More than 20 years ago, James Khezrie began to wonder why urban residents had to travel to suburban malls to buy their favorite clothing brands. Inspired by a vision of bringing fashion and a high-quality retail experience to urban neighborhoods, he opened a store on New York’s Delancey Street and named it Jimmy Jazz, after his favorite song by the punk rock group The Clash.
Khezrie’s insight was a good one, and the Jimmy Jazz concept answered a need in many urban neighborhoods. Today, the company owns more than 170 stores that sell clothing and footwear in 20 states, as far west as Austin, Texas, and as far north as Racine, Wis. It also operates an e-commerce site at jimmyjazz.com.
Staying in front of the trends
Because Jimmy Jazz customers are so fashion conscious, planning for store inventory is “very trend specific,” as company president Robert Shapiro explains. The company’s buyers are continually looking out for fashion trends on the streets, in the subways, in the clubs, in the malls and on TV and the Internet. “They have to have guts and a sense of style, and the eagerness to work hard and put it all together,” Shapiro says. “Their job is to tell us what the next trend will be and make sure we have it before that.”
Translating the buyers’ observations and intuitions into specific plans for specific stores is a complex undertaking. Until recently, the planning process, which was largely manual, was time-consuming, slow, and error prone. Even though all the data required was available on the company database, the analysis and reporting systems weren’t flexible enough to meet planners’ needs.
Instead, buyers’ assistants logged information from the database into multiple Excel spreadsheets, and once a month each division spent two full days in budget meetings, poring over the spreadsheets and deciding what to buy. Because the divisions were looking at monthly snapshots, they had difficulty reacting quickly to fast-moving trends by adjusting their buying and markdown decisions; they were always playing catch-up.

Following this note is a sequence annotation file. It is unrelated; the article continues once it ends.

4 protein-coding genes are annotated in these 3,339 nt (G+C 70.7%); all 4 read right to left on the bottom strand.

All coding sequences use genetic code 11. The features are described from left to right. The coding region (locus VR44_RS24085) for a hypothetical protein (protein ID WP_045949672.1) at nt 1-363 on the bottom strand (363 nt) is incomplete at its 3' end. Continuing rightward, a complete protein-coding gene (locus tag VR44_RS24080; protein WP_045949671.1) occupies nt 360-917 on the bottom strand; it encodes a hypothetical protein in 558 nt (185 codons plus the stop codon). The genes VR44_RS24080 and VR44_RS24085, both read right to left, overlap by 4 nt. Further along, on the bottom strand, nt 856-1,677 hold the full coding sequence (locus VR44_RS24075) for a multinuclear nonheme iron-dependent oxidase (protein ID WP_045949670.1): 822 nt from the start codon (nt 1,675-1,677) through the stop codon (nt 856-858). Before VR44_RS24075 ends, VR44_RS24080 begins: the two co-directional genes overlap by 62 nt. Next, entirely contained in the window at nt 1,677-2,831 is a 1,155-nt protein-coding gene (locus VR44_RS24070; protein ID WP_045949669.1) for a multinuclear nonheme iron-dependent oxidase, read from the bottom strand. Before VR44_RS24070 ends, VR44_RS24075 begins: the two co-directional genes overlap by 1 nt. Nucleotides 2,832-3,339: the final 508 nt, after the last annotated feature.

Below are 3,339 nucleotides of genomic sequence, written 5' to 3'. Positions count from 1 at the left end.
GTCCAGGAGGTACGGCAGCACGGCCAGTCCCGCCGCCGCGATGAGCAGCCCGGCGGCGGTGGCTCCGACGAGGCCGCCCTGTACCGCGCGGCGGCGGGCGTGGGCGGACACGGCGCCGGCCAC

Shapiro says, “We knew what the trends were, but we were only able to get there once a month; then we’d agonize over it for three weeks and have to get there again.” Worse still, this tedious process left little time for analysis or strategic thinking.
Getting ahead with advanced planning
Moataz Shalaby, the company’s vice president of planning, told Shapiro that Jimmy Jazz had outgrown its planning system. He recommended purchasing an advanced, streamlined and flexible system that could answer more questions, more quickly and allow the company to stay on top of fast-moving trends.
The solution selected in 2012 was a suite of applications from 7thonline: Merchandise Planning, Open-to-Buy and embedded Business Intelligence. In combination, these applications allow the company to plan and track in-season sales and inventory with demand forecasting; to forecast and reforecast by category, class, division or SKU, by store or chain, by week; to plan at the vendor level; to access multiyear historical data; and to slice or dice the data with ease. “It’s like going from checkers to chess to Connect Four,” says Shapiro.
The immediate goal of implementing the new solution was to shorten the divisions’ monthly budget meetings from two days to one — and that goal was met quickly. Instead of comparing multiple spreadsheets, planners and buyers can view all the information they need in one place, including sales, inventory, forecasts, projections and historicals.
Saving time and effort is only a small part of the benefit of the 7thonline solution. More important, it allows the company to make better and more timely decisions — decisions that might not have been intuitively obvious without the new analyses — and to take advantage of new opportunities. For example, Shapiro mentions a winter clothing category in which the company has been overbought for the past six months. “It’s up to the buyers to justify that, and up to the general merchandise manager and merchandise manager to put the brakes on them,” Shapiro says.
The reports showed, surprisingly, that sales in the category were 100 percent higher than in the previous year and margins were very acceptable. “We actually have open to buy for January and February in this category in the northern stores,” he adds. The category’s season is finished by April, and by then, he says, “we’ll be back to what the ending inventory should be. The goal is to have a reasonable finishing inventory while hitting the sales plan.”
Describing the new information the 7thonline system makes available for planning, Shalaby says, “The system updates daily, so we get to see at any time what’s on order for every month. Any buyer has access to see what’s trending by vendor. The system forecasts into the future whether there will be a small or a big gain and how much of a risk we’re taking.”
Shalaby is particularly enthusiastic about “what-if” scenarios that planners and buyers can run, in addition to the base scenario. “If we like a scenario, we show it to the buyer — and they may have their own scenario, too — and when we reach agreement with them, we can save it as the new plan.” The implications of the revised plan flow automatically into the open-to-buy sheet.
Since going live with the system in the fall of 2012, Jimmy Jazz has succeeded in reducing its inventory levels and increasing its sales and sell-through rates. “We’re very satisfied,” Shapiro says of these results. “Reducing the time to spot trends is the greatest value for us.”
Masha Zager is a New-York based Apparel contributing writer specializing in business and retail technology.